I have long been a problem solver. My time spent working for Apple retail further solidified this for me. It also taught me about human connection. People would appear at the store before we opened, longing for answers. Many days they would find me standing just outside the closed doors as the opening concierge.
I would begin a conversation by asking questions to discover how I might help. My questions were purposeful, and their answers would empower me with the information needed to address their concern. And while I was there to resolve their problem, the motivation behind the interaction was much more profound. Through the power of connection, the goal was to repair a broken relationship between the company and the customer.
Often customers approaching the store before it opened were expecting a confrontation. Little did they know, I was there to advocate on their behalf. Besides this, I also greeted customers who had private training or tech support appointments. Regardless, as concierge, my role was dedicated to building and restoring customer relationships.
More often than not, customers who were once angry when approaching the store returned later to thank me for an exceptional experience. As they exited, they realized I was there to help them. I did it not only because it was my job but because I genuinely care about each customer’s experience. Through connection, exceptional experiences were commonplace because of the mindset instilled in every employee.
Anytime someone is vulnerable about their struggle with anxiety, we must prioritize connection. To do this, we strive to be present, see the person, listen intently, and encourage them. Reading those words, it’s easy to nod our heads in agreement, but living this out is tough. Prioritizing connection requires love, restraint, and intentionality.
Ingredients For Connection
- Be present
- See people
- Listen intently
- Encourage them
Connection Is Key
As much as we desire for God to heal someone, there is no quick fix for mental illness. Our role as friends or family members is to show empathy and love without condition. By doing so, we create a sense of trust and safety. An environment of safety opens up the opportunity for connection and, ultimately, healing.
Feeling Less Alone
Human connection is what we all desire. When individuals with anxiety feel connected, loneliness decreases. Their problems are not gone, but now they have someone to fight with them. The overwhelming now seems less impossible.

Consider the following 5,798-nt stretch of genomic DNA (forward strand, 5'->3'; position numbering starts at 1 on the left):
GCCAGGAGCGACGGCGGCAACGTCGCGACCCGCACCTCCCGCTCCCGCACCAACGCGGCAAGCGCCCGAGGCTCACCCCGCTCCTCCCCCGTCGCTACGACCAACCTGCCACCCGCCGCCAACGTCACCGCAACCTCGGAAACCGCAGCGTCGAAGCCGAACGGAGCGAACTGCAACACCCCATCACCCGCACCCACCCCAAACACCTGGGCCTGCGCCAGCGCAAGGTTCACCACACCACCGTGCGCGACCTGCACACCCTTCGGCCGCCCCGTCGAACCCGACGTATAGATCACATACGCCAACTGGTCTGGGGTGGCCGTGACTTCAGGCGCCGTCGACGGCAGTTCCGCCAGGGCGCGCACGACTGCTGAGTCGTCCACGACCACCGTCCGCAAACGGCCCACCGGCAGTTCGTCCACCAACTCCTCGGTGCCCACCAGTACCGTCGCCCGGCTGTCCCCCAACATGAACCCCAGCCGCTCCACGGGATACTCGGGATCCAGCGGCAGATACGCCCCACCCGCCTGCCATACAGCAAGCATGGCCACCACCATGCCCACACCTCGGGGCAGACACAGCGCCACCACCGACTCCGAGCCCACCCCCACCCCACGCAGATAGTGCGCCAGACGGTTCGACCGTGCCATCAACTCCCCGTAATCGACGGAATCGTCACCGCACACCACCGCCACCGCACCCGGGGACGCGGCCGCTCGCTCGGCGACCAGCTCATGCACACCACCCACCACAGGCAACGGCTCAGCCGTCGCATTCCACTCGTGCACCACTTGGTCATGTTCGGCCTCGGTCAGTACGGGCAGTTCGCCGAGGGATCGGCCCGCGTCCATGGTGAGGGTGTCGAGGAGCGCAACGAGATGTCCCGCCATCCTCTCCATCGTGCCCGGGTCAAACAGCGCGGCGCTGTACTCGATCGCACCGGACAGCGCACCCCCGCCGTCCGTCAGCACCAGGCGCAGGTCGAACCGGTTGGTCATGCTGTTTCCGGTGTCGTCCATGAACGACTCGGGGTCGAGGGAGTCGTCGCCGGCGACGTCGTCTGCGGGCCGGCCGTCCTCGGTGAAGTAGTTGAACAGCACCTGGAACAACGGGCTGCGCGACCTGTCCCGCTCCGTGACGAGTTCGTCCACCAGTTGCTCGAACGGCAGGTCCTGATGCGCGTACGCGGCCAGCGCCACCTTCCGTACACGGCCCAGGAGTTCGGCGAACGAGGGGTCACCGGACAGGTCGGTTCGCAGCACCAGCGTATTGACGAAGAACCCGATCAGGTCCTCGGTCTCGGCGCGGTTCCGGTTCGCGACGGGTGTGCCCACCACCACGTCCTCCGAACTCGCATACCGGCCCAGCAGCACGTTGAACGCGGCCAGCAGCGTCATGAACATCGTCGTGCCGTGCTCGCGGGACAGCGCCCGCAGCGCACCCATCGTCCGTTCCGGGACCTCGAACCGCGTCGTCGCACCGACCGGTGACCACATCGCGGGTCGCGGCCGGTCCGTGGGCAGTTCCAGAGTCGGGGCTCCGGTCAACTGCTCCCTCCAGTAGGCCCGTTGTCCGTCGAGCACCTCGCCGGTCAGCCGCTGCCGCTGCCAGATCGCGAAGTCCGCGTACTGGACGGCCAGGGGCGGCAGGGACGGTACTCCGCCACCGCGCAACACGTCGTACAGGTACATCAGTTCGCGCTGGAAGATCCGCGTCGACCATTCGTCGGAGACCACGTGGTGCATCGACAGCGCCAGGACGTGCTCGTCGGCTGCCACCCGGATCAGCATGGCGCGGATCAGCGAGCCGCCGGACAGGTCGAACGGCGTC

Prioritizing connection with someone living with anxiety requires a great deal of unconditional love. It is one of the most selfless, Christlike acts I can imagine. It often requires more love than we possess. It can be both terrifying and exhausting.
The reality of loving someone with anxiety can be overwhelming. There is no guarantee the person will ever be able to return the favor. It requires great sacrifice regularly. Often the person living with anxiety is hard to love. It usually requires more love than we possess.
It may frequently leave you with more questions than answers. While I won’t candy-coat what it takes to love someone with anxiety, I will point you to a few verses in the Bible that encourage me.
“We love each other because he loved us first.”
1 John 4:19 NLT
“Share each other’s burdens, and in this way obey the law of Christ.”
Galatians 6:2 NLT
“Love is patient and kind. Love is not jealous or boastful or proud or rude. It does not demand its own way. It is not irritable, and it keeps no record of being wronged. It does not rejoice about injustice but rejoices whenever the truth wins out. Love never gives up, never loses faith, is always hopeful, and endures through every circumstance.”
1 Corinthians 13:4-7 NLT
We are not here to fix anyone. We might believe we have the solution, but treating mental illness is much more complex than having all the answers. Likewise, it is easy to fall into a “fix-it” mentality working in computer hardware. The danger here is turning what could be a transformational experience into a transactional one.
The Result Of A “Fix-it” Mentality
A “fix-it” mentality turns people into a number and lowers the chance for human connection. Instead of feeling like the other person is here for them, people can feel like a burden. The person receiving assistance loses trust and can become frustrated, tired, put-off, or angry.
Embodying the mindset of a concierge took a lot of training and intentionality. I practiced over and over before pieces started to fall into place. I believe the same is true for anyone seeking to love someone living with anxiety. It takes time to solidify the right motivation and the practical aspects of connection.
In this article, I emphasized the importance of connection. In future posts, I will discuss the critical ingredients for connection. I will illustrate what it looks like to be present, see people, listen intently, and encourage others. Remember, all of this is driven by love and the desire to see healing for a friend or family member.